For most of its entire history, the hardest thing about becoming a successful financial advisor wasn’t actually learning the financial information necessary to give good advice, or the process of delivering financial advice… it’s the challenge of simply getting clients to give that advice to in the first place. Which in the past has led the advisory industry to have an attrition rate as high as 70% in the first 3 years. Because most people who try to become financial advisors never succeed at convincing a critical mass of prospective clients to actually pay them for that advice (or to buy their company’s insurance and investment products) in the first place.
Which, not surprisingly, has created an immense focus on trying to figure out what the “best” marketing strategies are for financial advisors to get clients, and has led marketing practices in the industry to evolve over the years, always in search of “the next best thing,” from cold-calling to seminar marketing, radio shows to blogging and podcasting.
Yet there’s been remarkably little research about what, exactly, are the best practices in financial advisor marketing, and which strategies are the most cost-efficient to grow an advisory firm. Which is crucial, given that most advisory firms have relatively little budget to spend on marketing in the first place (typically no more than 2%). Although perhaps the reason so few advisory firms spend on marketing is simply that they can’t figure out what to spend on in the first place, given the lack of data.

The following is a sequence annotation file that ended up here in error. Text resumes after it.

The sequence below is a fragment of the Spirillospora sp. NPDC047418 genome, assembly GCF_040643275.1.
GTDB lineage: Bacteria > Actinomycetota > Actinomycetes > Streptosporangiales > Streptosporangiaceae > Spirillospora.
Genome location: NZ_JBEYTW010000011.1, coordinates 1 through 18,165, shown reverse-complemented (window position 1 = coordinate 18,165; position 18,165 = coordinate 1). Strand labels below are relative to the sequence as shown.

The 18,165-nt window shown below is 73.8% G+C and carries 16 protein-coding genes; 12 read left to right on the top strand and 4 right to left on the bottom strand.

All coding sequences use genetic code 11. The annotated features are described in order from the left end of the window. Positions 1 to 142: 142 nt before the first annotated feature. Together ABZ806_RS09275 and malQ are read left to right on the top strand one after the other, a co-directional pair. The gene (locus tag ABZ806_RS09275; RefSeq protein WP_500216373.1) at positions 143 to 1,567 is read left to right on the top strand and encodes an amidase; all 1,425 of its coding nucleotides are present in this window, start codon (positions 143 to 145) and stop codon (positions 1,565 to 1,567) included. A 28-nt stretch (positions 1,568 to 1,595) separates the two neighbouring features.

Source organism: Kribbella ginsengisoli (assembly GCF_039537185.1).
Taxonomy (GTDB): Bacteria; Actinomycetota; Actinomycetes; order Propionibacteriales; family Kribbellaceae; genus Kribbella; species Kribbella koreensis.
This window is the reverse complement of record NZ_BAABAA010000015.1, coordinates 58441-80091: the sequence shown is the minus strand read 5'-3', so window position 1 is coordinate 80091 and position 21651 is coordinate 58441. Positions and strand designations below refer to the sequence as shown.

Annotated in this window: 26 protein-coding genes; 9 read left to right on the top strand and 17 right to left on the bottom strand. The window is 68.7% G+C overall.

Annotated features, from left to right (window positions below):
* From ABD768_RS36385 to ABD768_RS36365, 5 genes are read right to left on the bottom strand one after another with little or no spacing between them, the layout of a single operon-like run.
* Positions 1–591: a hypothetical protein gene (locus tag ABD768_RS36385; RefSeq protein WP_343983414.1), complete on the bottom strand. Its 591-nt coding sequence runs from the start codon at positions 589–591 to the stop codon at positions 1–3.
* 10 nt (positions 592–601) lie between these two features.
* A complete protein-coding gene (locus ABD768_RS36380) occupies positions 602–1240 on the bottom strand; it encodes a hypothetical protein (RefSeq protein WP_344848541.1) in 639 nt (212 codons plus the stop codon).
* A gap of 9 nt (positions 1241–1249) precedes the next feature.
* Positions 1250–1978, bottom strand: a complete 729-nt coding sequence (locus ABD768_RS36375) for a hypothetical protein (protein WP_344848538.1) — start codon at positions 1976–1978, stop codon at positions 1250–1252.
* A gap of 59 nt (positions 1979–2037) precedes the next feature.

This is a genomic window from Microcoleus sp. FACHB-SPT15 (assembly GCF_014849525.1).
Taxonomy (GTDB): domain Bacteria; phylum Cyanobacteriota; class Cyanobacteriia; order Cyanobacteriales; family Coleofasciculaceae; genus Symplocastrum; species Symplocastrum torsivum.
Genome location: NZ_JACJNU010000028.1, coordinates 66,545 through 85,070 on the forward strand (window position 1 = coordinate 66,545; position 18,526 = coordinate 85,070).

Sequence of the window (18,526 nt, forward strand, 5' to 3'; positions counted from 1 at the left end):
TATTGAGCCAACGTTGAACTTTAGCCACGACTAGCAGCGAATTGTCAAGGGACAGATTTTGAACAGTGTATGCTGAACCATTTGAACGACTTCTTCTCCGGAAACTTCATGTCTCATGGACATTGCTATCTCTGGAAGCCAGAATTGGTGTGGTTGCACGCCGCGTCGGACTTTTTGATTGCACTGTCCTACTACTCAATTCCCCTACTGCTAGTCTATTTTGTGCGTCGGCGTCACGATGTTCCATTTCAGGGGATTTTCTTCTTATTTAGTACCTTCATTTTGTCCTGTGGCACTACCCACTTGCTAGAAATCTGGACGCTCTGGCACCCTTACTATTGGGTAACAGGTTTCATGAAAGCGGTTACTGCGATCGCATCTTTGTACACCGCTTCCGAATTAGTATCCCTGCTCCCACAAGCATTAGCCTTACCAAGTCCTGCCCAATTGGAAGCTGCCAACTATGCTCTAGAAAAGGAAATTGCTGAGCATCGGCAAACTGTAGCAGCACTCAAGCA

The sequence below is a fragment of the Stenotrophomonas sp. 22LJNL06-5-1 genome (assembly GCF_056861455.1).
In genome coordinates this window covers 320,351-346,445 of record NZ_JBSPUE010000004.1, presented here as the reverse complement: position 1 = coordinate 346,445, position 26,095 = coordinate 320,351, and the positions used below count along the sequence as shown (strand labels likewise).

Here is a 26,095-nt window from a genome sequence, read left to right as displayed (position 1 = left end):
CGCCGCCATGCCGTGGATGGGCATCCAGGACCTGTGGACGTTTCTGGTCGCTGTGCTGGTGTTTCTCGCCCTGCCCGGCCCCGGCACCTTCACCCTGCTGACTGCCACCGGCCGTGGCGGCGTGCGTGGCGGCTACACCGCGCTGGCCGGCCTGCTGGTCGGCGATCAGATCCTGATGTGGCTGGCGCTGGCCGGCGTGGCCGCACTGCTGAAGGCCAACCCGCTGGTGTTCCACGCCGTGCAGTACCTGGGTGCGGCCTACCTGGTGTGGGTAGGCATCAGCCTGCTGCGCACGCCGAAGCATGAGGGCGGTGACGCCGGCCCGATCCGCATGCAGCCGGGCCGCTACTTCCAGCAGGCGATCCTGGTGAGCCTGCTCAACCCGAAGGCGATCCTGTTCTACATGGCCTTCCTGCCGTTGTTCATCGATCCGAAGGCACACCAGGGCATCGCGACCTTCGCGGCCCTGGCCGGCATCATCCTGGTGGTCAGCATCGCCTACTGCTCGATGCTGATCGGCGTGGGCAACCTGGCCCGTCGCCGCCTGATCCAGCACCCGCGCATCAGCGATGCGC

Accordingly, we’re excited to announce the latest Kitces Research initiative – a deep dive into what financial advisors are really doing that works (or not) when marketing for new clients, what tools, technology, and systems advisors use, best practices in the most popular advisor marketing techniques, and what advisory firms really spend on marketing (including hard-dollar marketing costs, tools and technology, and staff support).
The ultimate goal? To figure out, truly, what the “client acquisition cost” really is for the typical advisor when considering both the hard-dollar costs, staffing costs, and simply the “cost” of the financial advisor’s own time in the sales and marketing process. Because in the end, there’s no way to figure out what the “best” financial advisor marketing strategies really are, until there’s a standard metric like client acquisition costs (CACs) – that considers all the costs – for the various strategies to be compared on an apples-to-apples basis in the first place!